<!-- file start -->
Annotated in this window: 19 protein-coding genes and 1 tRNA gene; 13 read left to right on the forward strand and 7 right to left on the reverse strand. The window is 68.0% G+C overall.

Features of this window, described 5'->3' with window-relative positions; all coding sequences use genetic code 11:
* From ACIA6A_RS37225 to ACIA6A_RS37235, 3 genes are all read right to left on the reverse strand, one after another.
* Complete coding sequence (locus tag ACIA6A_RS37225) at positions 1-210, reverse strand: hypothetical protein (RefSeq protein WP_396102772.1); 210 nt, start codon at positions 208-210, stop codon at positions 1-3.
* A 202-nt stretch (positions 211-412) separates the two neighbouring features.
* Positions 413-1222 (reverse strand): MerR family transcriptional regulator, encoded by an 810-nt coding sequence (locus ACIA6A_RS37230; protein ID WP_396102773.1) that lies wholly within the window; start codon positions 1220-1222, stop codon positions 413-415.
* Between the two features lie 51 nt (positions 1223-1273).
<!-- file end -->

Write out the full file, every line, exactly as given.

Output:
Annotated in this window: 19 protein-coding genes and 1 tRNA gene; 13 read left to right on the forward strand and 7 right to left on the reverse strand. The window is 68.0% G+C overall.

Features of this window, described 5'->3' with window-relative positions; all coding sequences use genetic code 11:
* From ACIA6A_RS37225 to ACIA6A_RS37235, 3 genes are all read right to left on the reverse strand, one after another.
* Complete coding sequence (locus tag ACIA6A_RS37225) at positions 1-210, reverse strand: hypothetical protein (RefSeq protein WP_396102772.1); 210 nt, start codon at positions 208-210, stop codon at positions 1-3.
* A 202-nt stretch (positions 211-412) separates the two neighbouring features.
* Positions 413-1222 (reverse strand): MerR family transcriptional regulator, encoded by an 810-nt coding sequence (locus ACIA6A_RS37230; protein ID WP_396102773.1) that lies wholly within the window; start codon positions 1220-1222, stop codon positions 413-415.
* Between the two features lie 51 nt (positions 1223-1273).